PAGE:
Director: John Pasquin
Cast: Sandra Bullock, Regina King, Enrique Murciano, William Shatner
The gags have turned into laugh lines, and the story is as good as Las Vegas rectitude ' but honestly, how does Sandra Bullock make it look as if the Miss Congeniality (Part I) beauty pageant five years back was, like, last weekend' Bullock hops, skips and jumps back to her role as the impulsive, lovable FBI agent Gracie Hart in this sequel ' looking absolutely stunning even as she goes around disobeying orders, pinning down Dolly Parton by mistake and generally being all over the place.
She’s no more the ugly duckling ' though she still snorts while laughing ' and that role is snapped up by Regina King as the tough-talking, butt-kicking agent Sam Fuller. And as Hart puffs and pants through Las Vegas with her retinue of bodyguard, attendant and gay stylist, the only person you really, really miss since last time is the irrepressible Michael Caine.
khullam khulla pyar karenge
Director: Harmesh Malhotra
Cast: Govinda, Preity Zinta, Prem Chopra, Kader Khan, Sadashiv Amrapurkar
With the possible exception of his wife and the man in the projection room, nobody really watches a Govinda film these days. Some young couples do go to his movies. But that is only because the hall is usually empty. Even the front benchers, his most loyal fans, have long deserted him.
It’s their loss, though. For the actor, who made parrot green shirts and funky pink trousers fashionable long before the designers at the Lakme Fashion Week discovered them, has lost none of his incredible comic timing. KKPK proves that.
Here, Govinda hooks up with director Harmesh Malhotra. Back in 1973, Malhotra made Gaddar, one of Bollywood’s finest crime thrillers ever. But recently, he has come up with low-brow comic capers such as Dulhe Raja (1998) and Ankhiyon Se Goli Maare (2002) with Govinda playing the Bihari bhaiyya with elan. In KKPK again, Virar’s middle-aged chhokra plays a smart, slick-tongued Bihari out to woo a don’s daughter (Preity Zinta).
If Govinda makes you laugh, this film will make you roll in your seat. And, hopefully, the few young couples in the backseats won’t mind.
A laugh at espionage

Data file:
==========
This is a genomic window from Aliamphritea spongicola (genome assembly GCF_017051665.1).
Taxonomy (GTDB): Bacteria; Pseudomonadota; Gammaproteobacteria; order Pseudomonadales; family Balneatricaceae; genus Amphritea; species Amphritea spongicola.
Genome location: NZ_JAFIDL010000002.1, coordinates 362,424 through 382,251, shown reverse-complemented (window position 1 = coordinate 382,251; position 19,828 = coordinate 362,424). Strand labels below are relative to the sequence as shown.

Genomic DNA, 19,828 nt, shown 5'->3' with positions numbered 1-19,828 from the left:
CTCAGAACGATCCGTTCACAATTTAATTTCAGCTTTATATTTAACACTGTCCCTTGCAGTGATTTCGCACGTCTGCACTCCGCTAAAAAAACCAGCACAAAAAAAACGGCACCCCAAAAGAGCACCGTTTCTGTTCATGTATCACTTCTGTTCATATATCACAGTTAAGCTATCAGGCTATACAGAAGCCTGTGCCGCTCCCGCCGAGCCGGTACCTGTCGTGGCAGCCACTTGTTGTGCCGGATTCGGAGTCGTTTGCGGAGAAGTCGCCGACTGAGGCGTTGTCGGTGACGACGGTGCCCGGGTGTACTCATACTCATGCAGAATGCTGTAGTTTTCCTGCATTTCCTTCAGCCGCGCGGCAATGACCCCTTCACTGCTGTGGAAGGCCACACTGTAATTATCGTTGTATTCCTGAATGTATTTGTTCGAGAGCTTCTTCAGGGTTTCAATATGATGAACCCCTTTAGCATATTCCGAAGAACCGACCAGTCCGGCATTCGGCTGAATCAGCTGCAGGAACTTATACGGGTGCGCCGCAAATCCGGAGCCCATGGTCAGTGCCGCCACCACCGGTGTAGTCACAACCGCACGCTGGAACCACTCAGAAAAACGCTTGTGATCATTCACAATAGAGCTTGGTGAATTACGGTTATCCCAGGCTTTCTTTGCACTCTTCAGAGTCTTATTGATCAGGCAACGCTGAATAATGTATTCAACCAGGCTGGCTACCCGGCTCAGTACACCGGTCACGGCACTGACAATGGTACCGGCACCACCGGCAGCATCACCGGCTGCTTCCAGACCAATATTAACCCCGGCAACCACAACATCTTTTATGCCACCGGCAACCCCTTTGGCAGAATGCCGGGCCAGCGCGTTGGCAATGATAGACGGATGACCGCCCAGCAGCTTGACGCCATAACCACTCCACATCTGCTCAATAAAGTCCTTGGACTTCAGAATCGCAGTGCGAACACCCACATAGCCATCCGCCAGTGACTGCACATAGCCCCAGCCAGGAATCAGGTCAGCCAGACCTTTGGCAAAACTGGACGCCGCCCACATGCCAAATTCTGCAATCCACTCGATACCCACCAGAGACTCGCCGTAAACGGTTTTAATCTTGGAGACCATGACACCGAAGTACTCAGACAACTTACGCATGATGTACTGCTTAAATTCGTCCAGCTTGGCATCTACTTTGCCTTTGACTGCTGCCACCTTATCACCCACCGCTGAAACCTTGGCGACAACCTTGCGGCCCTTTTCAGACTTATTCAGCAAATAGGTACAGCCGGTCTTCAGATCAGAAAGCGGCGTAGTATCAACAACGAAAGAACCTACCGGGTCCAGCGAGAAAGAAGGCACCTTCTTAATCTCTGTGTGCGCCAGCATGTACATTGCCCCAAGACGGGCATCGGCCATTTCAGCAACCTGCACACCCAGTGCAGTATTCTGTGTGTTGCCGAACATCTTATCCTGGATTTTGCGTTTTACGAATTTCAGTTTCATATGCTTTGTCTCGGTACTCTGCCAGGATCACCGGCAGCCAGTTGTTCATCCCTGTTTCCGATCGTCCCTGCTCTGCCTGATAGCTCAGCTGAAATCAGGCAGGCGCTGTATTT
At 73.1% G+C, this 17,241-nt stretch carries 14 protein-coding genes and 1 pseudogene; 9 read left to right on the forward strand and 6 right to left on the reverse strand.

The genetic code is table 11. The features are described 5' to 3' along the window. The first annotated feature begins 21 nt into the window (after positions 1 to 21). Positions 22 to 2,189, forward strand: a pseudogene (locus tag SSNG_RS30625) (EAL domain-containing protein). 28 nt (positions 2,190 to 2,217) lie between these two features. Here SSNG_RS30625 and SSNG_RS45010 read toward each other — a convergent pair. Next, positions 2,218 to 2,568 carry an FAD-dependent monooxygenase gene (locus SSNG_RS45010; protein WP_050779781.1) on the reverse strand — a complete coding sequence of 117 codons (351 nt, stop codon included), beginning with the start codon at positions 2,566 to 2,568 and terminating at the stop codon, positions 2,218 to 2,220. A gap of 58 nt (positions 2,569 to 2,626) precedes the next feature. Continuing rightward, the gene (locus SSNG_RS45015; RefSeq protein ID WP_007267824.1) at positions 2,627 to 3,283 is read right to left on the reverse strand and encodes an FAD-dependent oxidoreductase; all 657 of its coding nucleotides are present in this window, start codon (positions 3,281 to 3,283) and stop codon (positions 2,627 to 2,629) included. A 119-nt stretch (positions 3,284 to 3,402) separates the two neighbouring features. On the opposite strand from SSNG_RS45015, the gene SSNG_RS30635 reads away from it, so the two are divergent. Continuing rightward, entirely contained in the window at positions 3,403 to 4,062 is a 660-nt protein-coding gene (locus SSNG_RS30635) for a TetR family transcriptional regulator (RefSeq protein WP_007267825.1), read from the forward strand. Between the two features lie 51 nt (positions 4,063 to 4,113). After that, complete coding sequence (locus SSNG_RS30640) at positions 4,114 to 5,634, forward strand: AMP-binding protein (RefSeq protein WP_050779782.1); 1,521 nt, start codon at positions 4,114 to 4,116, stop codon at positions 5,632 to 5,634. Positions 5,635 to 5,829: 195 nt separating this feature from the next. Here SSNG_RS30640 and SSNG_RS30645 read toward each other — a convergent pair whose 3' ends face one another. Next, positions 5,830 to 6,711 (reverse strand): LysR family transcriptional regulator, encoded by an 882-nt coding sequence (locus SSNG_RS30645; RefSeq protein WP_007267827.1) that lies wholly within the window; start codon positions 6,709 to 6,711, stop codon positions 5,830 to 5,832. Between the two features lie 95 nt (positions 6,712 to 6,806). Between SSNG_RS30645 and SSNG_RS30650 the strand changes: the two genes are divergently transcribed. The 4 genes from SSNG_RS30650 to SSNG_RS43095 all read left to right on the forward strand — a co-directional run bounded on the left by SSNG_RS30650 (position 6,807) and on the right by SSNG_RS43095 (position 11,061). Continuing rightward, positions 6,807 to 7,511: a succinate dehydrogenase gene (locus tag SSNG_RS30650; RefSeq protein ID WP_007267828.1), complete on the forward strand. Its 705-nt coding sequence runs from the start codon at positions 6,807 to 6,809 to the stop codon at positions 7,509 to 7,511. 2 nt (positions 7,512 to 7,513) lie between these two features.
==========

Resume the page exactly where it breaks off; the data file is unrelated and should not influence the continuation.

XXX-2: the next level
Director: Lee Tamahori
Cast: Ice Cube, Samuel L. Jackson, Willem Dafoe, Nona Gaye, Scott Speedman.
Who expects anything from the XXX franchise, designed as long, explosive, inspirational demos for underage (PG 13) video-game junkies, other than loud, raucous, thumping and mostly preposterous action, anyway' Of course, one of its additional guilty pleasures is the special agents themselves, classic American misfits with badass attitude, who effortlessly turn the entire line-up of hi-tech gadgetry into vestigial add-ons.
New XXX-2 director Lee Tamahori, of Die Another Day, plays along with the express intent to ridicule the finer aspects of espionage immortalised in the James Bond legacy, with the usual compromise on retaining the babes with the plunging necklines. A distinct 007 theme (with the classier shrieking violins and all) plays pumped up with very loud hip-hop. And now that first blood Xander Cage (Vin Diesel) has tragically died in some kind of extreme sports hookup in Bora Bora, a very surly Ice Cube plays XXX Agent D, trying to rope his anti-establishment leanings from the ‘F*** Da Police’ era to foil a military coup to murder the President, while poking some hilarious anti-racist barbs on the way (posing as a fake Reverend, he recommends serving free food 'preferably fried' to attract Black support to a cause). Part 3 will certainly need a Pink or a Missy Elliott to hotwire the tradition into life again.